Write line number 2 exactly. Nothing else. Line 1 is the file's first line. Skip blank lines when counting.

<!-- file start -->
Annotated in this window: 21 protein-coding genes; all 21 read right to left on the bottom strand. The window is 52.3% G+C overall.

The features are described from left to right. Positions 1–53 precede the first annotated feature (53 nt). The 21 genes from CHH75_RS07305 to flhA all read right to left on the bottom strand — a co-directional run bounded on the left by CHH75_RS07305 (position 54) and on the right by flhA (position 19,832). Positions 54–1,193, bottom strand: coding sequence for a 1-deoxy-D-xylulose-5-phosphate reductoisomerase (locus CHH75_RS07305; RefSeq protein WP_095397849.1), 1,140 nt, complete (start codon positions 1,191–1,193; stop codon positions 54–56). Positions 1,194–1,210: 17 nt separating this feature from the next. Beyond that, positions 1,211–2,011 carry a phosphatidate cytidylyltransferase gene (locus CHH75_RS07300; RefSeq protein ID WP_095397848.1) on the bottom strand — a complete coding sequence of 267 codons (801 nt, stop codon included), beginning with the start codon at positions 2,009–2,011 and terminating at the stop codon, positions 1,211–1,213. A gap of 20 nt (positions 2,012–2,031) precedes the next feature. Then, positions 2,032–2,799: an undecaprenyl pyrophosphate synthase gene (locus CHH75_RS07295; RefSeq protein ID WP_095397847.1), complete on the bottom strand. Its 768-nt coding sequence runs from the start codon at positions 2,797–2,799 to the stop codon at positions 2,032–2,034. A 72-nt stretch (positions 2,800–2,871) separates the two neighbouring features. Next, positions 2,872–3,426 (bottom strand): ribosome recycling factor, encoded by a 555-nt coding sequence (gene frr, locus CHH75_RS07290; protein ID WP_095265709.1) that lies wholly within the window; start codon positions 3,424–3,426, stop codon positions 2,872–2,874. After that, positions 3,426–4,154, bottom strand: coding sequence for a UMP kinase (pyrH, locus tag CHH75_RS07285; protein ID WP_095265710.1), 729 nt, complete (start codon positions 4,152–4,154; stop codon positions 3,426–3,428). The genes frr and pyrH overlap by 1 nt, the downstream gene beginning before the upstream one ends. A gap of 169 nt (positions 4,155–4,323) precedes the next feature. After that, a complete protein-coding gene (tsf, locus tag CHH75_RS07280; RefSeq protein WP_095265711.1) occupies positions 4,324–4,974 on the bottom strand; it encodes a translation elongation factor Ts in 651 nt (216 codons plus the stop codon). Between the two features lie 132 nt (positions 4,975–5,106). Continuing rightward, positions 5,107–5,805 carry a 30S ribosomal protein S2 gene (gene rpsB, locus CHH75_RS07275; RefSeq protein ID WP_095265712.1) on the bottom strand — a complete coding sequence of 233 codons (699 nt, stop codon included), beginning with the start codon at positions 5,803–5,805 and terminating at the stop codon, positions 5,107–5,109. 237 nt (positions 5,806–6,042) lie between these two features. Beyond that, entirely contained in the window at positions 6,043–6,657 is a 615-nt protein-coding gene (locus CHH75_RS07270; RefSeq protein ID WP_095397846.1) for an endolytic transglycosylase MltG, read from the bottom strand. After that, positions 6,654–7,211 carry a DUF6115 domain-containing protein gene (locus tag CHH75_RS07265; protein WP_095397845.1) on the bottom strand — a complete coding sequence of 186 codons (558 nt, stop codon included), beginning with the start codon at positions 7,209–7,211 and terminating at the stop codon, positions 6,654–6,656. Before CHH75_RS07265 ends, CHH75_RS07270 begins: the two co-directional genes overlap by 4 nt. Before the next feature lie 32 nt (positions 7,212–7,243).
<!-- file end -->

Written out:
The features are described from left to right. Positions 1–53 precede the first annotated feature (53 nt). The 21 genes from CHH75_RS07305 to flhA all read right to left on the bottom strand — a co-directional run bounded on the left by CHH75_RS07305 (position 54) and on the right by flhA (position 19,832). Positions 54–1,193, bottom strand: coding sequence for a 1-deoxy-D-xylulose-5-phosphate reductoisomerase (locus CHH75_RS07305; RefSeq protein WP_095397849.1), 1,140 nt, complete (start codon positions 1,191–1,193; stop codon positions 54–56). Positions 1,194–1,210: 17 nt separating this feature from the next. Beyond that, positions 1,211–2,011 carry a phosphatidate cytidylyltransferase gene (locus CHH75_RS07300; RefSeq protein ID WP_095397848.1) on the bottom strand — a complete coding sequence of 267 codons (801 nt, stop codon included), beginning with the start codon at positions 2,009–2,011 and terminating at the stop codon, positions 1,211–1,213. A gap of 20 nt (positions 2,012–2,031) precedes the next feature. Then, positions 2,032–2,799: an undecaprenyl pyrophosphate synthase gene (locus CHH75_RS07295; RefSeq protein ID WP_095397847.1), complete on the bottom strand. Its 768-nt coding sequence runs from the start codon at positions 2,797–2,799 to the stop codon at positions 2,032–2,034. A 72-nt stretch (positions 2,800–2,871) separates the two neighbouring features. Next, positions 2,872–3,426 (bottom strand): ribosome recycling factor, encoded by a 555-nt coding sequence (gene frr, locus CHH75_RS07290; protein ID WP_095265709.1) that lies wholly within the window; start codon positions 3,424–3,426, stop codon positions 2,872–2,874. After that, positions 3,426–4,154, bottom strand: coding sequence for a UMP kinase (pyrH, locus tag CHH75_RS07285; protein ID WP_095265710.1), 729 nt, complete (start codon positions 4,152–4,154; stop codon positions 3,426–3,428). The genes frr and pyrH overlap by 1 nt, the downstream gene beginning before the upstream one ends. A gap of 169 nt (positions 4,155–4,323) precedes the next feature. After that, a complete protein-coding gene (tsf, locus tag CHH75_RS07280; RefSeq protein WP_095265711.1) occupies positions 4,324–4,974 on the bottom strand; it encodes a translation elongation factor Ts in 651 nt (216 codons plus the stop codon). Between the two features lie 132 nt (positions 4,975–5,106). Continuing rightward, positions 5,107–5,805 carry a 30S ribosomal protein S2 gene (gene rpsB, locus CHH75_RS07275; RefSeq protein ID WP_095265712.1) on the bottom strand — a complete coding sequence of 233 codons (699 nt, stop codon included), beginning with the start codon at positions 5,803–5,805 and terminating at the stop codon, positions 5,107–5,109. 237 nt (positions 5,806–6,042) lie between these two features. Beyond that, entirely contained in the window at positions 6,043–6,657 is a 615-nt protein-coding gene (locus CHH75_RS07270; RefSeq protein ID WP_095397846.1) for an endolytic transglycosylase MltG, read from the bottom strand. After that, positions 6,654–7,211 carry a DUF6115 domain-containing protein gene (locus tag CHH75_RS07265; protein WP_095397845.1) on the bottom strand — a complete coding sequence of 186 codons (558 nt, stop codon included), beginning with the start codon at positions 7,209–7,211 and terminating at the stop codon, positions 6,654–6,656. Before CHH75_RS07265 ends, CHH75_RS07270 begins: the two co-directional genes overlap by 4 nt. Before the next feature lie 32 nt (positions 7,212–7,243).